To earn more from your savings or investments, think in terms of high yield rather than high interest. The yield from the best-paying investments may be in the form of interest, dividends or distributions. Many of the high-yield investment options trade on the stock exchanges, so you will need a brokerage account to participate. High yield goes hand in hand with higher risk; if you go for these higher payouts, the ultimate value of your principal or initial investment amount is not guaranteed.
To venture into the world of exchange-traded high-yield securities, you will open and fund a stock brokerage account. These high-yield investments are not stocks, but they come in shares and you buy and sell the shares as if they were stocks. The dividends or distributions paid will be deposited into your brokerage account, building a cash balance that you can draw from or use to invest. Before buying any high-yield investment, look at the historical share price to get an idea of how much your investment value could move down or up over time.
Master Limited Partnerships
A master limited partnership is a type of business organization in which the shares are limited partner units instead of common stock shares. The tax rules require an MLP company to pay out all of its net earnings to investors as distributions. Most MLP companies are in the energy sector and own oil wells, pipelines or refineries. The distribution yields from MLPs are among the highest you will find, and many MLPs have paid steady and growing distributions over many years. Distributions from an MLP are treated as partnership income on your tax return.
Closed-end funds are similar to mutual funds except the shares trade on the stock exchanges. A large portion of the approximately 700 closed-end funds pay attractive dividend yields to investors. You can find closed-end funds that own high-yield bonds, foreign bonds, tax-free bonds or alternative debt securities. A closed-end fund earns interest on its bond holdings, and the dividends you earn will be taxed as interest income. These funds leverage their portfolios, resulting in significantly higher dividend yields than those paid by mutual funds in the same sectors. Most closed-end funds pay monthly dividends.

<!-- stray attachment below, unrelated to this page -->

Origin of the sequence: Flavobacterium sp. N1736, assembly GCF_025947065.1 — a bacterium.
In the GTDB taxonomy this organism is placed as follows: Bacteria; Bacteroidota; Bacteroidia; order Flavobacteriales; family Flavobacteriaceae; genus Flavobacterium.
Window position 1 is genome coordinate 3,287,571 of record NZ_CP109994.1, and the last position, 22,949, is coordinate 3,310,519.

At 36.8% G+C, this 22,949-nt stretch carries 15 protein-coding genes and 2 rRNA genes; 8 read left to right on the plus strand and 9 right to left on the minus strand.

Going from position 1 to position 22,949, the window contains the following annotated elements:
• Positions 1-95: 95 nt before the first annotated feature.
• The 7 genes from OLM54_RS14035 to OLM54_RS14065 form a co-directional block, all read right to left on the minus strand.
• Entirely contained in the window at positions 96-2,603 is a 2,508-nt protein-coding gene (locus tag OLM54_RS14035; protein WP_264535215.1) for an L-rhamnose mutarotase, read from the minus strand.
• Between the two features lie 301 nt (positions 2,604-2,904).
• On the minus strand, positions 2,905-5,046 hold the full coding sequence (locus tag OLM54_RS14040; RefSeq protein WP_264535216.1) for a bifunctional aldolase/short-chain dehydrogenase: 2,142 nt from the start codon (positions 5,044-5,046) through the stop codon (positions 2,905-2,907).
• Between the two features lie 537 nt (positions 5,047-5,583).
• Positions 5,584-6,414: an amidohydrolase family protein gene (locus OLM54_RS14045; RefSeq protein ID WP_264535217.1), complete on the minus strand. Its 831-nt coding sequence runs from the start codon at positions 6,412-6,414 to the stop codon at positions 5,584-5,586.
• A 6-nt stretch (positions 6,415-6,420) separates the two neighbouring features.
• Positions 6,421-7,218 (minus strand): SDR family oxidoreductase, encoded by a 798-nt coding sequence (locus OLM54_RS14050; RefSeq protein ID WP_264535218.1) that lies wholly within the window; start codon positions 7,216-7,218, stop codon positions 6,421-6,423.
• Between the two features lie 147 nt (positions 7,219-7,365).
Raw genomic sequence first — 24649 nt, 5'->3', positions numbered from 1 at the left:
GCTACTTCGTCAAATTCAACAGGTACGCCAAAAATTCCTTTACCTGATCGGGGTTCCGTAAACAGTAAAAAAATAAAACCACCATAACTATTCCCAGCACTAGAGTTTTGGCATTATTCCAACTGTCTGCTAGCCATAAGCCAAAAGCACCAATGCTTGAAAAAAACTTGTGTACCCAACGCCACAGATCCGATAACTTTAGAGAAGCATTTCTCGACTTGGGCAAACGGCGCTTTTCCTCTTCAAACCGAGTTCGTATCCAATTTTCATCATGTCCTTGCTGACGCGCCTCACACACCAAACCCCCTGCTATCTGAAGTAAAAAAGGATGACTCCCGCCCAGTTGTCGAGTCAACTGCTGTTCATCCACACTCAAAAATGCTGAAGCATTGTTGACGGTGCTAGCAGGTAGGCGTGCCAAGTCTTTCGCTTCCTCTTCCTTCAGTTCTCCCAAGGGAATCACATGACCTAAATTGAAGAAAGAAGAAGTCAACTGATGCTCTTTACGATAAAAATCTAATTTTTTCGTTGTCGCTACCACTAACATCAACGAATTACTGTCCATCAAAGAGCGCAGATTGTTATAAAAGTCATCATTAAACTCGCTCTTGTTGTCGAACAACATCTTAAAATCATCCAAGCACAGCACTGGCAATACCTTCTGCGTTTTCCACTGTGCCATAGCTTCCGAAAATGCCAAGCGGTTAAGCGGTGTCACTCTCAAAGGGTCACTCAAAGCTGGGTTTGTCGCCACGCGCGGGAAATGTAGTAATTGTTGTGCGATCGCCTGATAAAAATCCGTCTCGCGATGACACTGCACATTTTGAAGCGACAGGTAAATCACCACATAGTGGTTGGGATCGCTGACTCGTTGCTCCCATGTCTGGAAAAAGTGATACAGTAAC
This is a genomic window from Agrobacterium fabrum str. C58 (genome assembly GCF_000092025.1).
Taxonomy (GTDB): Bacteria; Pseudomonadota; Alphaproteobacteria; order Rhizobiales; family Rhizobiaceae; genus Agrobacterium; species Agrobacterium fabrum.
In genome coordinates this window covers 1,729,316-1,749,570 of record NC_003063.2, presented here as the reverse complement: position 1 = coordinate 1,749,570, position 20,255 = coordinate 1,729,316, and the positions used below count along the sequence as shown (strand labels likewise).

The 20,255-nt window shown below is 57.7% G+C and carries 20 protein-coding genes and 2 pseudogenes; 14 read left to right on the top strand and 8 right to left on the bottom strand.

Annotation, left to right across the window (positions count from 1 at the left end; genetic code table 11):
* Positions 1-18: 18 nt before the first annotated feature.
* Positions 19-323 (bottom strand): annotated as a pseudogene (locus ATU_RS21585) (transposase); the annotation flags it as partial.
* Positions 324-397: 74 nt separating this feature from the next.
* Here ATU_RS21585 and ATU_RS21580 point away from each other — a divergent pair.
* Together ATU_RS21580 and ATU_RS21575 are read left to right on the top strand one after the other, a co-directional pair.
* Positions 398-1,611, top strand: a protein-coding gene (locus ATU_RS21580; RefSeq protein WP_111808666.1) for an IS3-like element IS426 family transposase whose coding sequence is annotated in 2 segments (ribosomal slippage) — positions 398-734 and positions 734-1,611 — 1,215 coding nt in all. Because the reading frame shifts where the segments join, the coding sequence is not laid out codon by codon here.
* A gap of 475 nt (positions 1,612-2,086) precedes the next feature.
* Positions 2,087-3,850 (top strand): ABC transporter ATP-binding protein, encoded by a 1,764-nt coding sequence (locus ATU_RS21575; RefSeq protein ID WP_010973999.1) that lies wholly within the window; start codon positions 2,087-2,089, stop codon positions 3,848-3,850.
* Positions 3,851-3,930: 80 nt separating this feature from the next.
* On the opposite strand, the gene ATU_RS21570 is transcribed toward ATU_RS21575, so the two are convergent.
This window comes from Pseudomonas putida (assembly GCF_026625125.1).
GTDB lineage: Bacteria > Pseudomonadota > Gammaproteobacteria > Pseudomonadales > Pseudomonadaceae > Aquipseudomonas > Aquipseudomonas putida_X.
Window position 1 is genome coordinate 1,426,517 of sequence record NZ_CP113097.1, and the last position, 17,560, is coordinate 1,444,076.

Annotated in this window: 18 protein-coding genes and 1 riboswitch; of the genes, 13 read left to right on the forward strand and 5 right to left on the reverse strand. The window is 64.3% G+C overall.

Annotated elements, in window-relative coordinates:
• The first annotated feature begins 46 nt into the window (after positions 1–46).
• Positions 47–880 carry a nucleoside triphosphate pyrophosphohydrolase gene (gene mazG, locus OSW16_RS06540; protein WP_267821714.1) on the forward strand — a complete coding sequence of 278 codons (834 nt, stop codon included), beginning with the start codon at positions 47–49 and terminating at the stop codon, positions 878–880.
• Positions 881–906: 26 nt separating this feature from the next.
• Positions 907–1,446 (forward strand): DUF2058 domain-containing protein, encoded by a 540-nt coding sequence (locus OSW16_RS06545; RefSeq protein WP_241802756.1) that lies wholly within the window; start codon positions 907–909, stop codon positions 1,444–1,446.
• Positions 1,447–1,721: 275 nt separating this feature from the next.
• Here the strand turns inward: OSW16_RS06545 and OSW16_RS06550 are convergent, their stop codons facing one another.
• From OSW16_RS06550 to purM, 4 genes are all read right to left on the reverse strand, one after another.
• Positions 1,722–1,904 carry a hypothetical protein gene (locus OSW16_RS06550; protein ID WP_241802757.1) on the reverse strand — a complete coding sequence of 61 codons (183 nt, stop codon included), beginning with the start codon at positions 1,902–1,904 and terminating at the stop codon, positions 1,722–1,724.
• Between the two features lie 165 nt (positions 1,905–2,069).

A royalty trust holds income-producing assets such as oil and gas wells. As the wells pump oil or gas, the trust gets a portion of the money from selling the oil and gas, and those royalties are paid out to shareholders of the trust. Both Canadian and domestic royalty trusts trade on the U.S. exchanges. Canadian trusts are allowed to buy and add more assets, while the typical U.S. energy trust holds a fixed portfolio of wells and the output will decline over time. The distributions from a royalty trust will fluctuate up and down with the changing prices of crude oil and natural gas. Dividends from a royalty trust can be tax-free return of capital -- taking advantage of depreciation and deductions -- or taxable income.
Business Development Companies
A business development company, or BDC, makes loans to small to midsize corporations. The clients of a BDC are too small to borrow money by issuing bonds and may be too risky to qualify for bank loans. The tax rules require a BDC to pay out at least 90 percent of its earnings to shareholders as dividends. In February 2013, the yields from the two dozen BDC stocks ranged from 6 percent to more than 10 percent. Many of the BDCs also pay monthly distributions. The distributions from a BDC are a pass-through of the interest the company earns from the investment it makes in client companies.
True Interest Investment
The income from many high-yield investments may be interest, dividends, business income or a combination of these income types. True interest-paying investments limit you to deferred annuities, bank certificates of deposit and individual bonds. These are safety-of-principal type investments, and the interest yields will be lower than other high-yield investment choices. An investment broker can show you different types of bonds with different interest yields based on the creditworthiness or safety of the bond issuer.